Haddington market set for revival

Haddington street market is a centuries-old tradition, pictured here in 1906
Haddington street market is a centuries-old tradition, pictured here in 1906
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IT was once a vibrant nerve centre of medieval commerce and renowned as a major Scottish trading post since the 12th century.

But the onset of the First World War is thought to have sounded the death knell on Haddington’s famous market – ending almost eight centuries of street merchantry as fixed shops replaced open-air bartering.

Now, decades after it fell into decline, the age-old bazaar is set to be revived as part of a campaign to breathe new life into the East Lothian town.

The revamped market will be hosted next Saturday on the cobbled stones of the High Street, with 20 stalls brimming with crafts and local produce.

It follows the success of the Haddington Farmers’ Market, established in 2000, and could be held weekly or fortnightly if a trial is a hit.

Pat Lemmon, of Haddington Events Group – the body spearheading the revival – said: “This has a direct line [to the past] in that it is hoped this pilot event will re-introduce regular markets, of perhaps all different types, into this 
historic market town.

“We, Haddington, are truly once again Haddington, The Market Town.”

Anointed a royal burgh by King David I, Haddington was afford the right to hold markets which would have been jealously guarded. Each market-holding burgh was obliged to mount a Market Cross and while most in the time of James III would bear the image of a unicorn, Haddington bucked the trend by using a goat.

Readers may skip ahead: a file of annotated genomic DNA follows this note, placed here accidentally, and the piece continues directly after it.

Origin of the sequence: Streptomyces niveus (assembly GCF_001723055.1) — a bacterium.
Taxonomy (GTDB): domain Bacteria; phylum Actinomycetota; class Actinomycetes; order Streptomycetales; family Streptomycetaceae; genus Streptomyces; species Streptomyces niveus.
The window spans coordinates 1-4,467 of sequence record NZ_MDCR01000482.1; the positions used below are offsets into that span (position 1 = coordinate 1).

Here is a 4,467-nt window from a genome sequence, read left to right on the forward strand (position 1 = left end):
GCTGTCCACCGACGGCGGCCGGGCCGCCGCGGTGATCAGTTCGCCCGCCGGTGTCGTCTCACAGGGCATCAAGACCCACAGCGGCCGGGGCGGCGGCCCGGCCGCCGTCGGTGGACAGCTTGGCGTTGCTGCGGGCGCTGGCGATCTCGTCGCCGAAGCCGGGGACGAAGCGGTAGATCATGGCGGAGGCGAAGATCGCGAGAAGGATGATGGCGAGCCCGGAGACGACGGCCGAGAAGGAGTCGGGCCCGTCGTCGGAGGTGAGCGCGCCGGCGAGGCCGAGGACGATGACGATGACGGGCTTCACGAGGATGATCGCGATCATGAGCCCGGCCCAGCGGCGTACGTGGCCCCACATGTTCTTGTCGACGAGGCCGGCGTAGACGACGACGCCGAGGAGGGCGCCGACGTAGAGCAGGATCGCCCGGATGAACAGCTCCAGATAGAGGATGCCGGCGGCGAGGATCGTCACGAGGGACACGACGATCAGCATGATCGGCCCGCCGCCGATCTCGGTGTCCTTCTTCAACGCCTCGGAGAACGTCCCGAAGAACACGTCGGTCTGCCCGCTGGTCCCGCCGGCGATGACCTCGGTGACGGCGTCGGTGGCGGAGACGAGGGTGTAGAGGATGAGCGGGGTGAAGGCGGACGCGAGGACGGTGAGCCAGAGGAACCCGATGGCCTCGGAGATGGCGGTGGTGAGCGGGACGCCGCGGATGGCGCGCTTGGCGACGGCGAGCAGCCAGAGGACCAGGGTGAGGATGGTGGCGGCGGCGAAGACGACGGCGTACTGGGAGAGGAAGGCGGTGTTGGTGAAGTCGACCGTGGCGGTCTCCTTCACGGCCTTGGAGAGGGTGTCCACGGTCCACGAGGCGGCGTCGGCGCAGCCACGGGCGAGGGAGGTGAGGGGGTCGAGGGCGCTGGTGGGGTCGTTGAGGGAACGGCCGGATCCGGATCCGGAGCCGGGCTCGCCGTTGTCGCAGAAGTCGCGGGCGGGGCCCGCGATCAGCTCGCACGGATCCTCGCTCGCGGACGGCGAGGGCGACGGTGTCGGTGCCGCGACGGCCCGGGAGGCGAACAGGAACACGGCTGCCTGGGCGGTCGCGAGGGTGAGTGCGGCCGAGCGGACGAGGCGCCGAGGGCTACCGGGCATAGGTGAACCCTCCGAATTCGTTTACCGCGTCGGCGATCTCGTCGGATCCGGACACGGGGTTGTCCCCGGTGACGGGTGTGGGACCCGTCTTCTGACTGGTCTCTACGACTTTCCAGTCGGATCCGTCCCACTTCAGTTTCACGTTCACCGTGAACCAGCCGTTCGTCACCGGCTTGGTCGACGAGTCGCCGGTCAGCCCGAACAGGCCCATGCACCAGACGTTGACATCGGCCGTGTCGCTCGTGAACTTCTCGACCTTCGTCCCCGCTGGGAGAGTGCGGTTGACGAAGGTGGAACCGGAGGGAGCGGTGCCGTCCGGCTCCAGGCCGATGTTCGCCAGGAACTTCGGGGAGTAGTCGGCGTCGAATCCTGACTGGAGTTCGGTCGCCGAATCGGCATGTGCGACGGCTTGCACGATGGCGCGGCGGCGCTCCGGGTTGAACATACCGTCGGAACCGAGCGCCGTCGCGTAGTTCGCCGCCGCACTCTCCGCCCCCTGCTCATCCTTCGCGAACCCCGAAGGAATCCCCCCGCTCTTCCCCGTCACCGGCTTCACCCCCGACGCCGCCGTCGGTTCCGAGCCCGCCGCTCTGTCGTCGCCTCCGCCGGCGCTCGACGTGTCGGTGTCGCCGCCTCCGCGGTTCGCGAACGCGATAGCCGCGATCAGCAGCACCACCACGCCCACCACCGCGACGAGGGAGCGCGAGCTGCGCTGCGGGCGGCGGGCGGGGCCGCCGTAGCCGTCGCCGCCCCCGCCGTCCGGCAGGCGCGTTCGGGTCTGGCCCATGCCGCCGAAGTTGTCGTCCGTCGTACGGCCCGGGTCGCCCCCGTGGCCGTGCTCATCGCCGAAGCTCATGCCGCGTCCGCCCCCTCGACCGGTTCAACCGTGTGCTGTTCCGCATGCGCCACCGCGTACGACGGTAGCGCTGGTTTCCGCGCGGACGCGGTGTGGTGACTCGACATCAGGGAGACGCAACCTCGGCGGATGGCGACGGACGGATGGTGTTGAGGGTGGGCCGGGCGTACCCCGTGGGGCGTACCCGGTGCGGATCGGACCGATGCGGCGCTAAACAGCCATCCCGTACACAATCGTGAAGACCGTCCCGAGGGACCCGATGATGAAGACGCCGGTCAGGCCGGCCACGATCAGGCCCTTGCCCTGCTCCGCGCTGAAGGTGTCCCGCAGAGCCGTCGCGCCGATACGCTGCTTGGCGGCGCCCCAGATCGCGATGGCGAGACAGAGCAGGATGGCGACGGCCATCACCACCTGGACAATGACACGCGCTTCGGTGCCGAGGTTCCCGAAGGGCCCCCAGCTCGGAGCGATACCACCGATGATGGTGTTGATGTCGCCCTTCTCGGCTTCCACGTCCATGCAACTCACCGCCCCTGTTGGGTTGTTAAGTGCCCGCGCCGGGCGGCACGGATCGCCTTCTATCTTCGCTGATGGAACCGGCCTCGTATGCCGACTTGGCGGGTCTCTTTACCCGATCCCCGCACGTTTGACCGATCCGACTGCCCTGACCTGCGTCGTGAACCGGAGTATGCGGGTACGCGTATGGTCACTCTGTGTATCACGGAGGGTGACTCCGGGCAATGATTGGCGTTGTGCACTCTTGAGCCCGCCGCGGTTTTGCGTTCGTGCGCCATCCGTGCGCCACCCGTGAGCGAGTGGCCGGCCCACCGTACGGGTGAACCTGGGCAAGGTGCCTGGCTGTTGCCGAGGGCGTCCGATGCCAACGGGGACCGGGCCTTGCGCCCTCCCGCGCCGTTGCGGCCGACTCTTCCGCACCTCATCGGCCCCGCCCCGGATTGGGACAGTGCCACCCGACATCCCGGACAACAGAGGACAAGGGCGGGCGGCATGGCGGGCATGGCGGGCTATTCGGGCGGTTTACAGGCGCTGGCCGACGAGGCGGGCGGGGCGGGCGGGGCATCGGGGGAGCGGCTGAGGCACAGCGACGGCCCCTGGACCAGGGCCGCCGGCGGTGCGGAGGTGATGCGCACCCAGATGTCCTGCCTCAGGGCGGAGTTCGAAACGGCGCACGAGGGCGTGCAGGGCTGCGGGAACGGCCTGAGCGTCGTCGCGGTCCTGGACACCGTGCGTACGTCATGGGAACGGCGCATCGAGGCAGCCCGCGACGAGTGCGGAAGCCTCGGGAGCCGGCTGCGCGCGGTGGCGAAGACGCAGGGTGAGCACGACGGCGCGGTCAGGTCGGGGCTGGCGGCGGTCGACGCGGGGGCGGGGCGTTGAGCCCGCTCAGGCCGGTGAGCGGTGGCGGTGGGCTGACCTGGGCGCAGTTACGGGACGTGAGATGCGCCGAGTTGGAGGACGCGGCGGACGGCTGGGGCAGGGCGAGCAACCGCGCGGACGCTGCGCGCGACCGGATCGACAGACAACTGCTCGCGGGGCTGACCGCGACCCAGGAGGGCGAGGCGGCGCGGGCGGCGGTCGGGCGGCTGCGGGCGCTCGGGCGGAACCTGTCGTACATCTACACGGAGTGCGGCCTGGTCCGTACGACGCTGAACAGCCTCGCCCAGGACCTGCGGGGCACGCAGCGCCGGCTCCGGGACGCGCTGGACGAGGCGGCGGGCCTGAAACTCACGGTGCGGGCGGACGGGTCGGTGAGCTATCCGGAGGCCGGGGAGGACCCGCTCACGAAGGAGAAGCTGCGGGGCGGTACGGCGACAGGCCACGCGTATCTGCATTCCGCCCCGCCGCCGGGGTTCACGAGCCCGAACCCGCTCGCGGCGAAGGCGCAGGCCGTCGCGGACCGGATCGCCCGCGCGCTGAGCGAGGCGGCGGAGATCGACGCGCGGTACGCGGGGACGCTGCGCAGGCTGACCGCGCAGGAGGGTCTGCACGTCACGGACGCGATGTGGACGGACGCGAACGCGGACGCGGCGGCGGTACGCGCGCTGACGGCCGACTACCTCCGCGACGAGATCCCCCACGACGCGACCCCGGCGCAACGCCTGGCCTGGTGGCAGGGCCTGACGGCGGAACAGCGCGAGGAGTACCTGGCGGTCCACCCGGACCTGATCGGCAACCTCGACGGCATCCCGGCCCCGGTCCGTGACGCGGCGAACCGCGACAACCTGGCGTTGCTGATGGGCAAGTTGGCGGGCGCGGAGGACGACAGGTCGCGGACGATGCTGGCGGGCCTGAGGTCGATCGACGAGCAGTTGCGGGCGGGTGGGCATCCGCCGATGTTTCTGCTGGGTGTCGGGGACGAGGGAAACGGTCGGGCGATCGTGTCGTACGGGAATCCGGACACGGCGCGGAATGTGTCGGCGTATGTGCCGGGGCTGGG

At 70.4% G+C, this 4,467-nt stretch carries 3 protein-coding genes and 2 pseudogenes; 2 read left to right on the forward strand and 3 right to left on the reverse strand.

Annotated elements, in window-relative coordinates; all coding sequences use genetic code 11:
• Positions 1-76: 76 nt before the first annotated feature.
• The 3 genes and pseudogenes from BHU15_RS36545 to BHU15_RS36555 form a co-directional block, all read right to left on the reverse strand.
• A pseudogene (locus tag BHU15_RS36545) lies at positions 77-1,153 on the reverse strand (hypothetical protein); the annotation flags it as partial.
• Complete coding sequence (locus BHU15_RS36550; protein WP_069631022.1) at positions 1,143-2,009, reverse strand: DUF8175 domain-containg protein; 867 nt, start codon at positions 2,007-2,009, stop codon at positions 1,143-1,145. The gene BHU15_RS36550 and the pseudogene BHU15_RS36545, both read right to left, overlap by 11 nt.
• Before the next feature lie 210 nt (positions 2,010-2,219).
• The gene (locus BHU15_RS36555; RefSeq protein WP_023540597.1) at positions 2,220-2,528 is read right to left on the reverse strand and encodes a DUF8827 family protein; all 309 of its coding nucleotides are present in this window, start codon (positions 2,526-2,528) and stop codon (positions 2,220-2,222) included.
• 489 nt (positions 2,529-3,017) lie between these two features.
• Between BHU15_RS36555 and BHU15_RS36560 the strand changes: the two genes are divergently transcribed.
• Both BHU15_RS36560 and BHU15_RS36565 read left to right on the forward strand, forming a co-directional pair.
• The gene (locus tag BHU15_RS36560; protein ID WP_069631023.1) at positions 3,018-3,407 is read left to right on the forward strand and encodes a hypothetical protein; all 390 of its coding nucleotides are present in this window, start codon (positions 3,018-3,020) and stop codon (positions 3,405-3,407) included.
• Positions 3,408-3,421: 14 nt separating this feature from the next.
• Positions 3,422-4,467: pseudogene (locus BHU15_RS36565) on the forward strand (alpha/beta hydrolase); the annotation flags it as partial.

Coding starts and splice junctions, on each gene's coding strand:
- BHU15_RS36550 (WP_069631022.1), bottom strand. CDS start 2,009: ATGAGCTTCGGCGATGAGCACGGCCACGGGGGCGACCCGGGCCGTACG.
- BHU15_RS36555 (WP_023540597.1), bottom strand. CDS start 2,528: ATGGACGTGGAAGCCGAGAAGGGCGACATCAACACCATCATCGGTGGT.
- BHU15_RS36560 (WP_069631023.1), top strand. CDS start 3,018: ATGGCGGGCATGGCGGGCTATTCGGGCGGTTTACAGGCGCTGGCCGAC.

Haddington’s grain market was considered the largest in Scotland in the 13th century and 600 years later was said to be “still occupying the premier position”.

Eilean Madden, archive and local history assistant at East Lothian Council, said newspaper cuttings and county records fail to pinpoint when the markets stopped. “It was probably a gradual process as shops were established and they could supply
people with eggs, cheese, butter etc whenever needed, rather than having to wait until 
market day,” she said.

“There was still a need for the Corn Market but as a separate entity. I would have thought that the First World War would have been the final blow to the other markets, but I cannot find any references.”

Bill Rarity, of Haddington’s History Society, said the reintroduction of the market was “very important”.

“We are going back to the future with this,” he said. “The problem recently has been that Haddington has become more of a commuter or dormitory town than the market town it originally was.”

The market plan is part of a wider vision to revitalise Haddington after it was previously branded a “glorified car park” and a town centre report indicated that at least ten businesses could consider closing within three years.

East Lothian Provost Councillor Ludovic Broun-Lindsay said: “I hope it is a seed that will germinate and grow into a mighty tree. I’m sure it will bring people into the town, and while there will be some traffic disruption by closing lanes we hope people will bear with us.”

Haddington Market will launch next Saturday at 10am.


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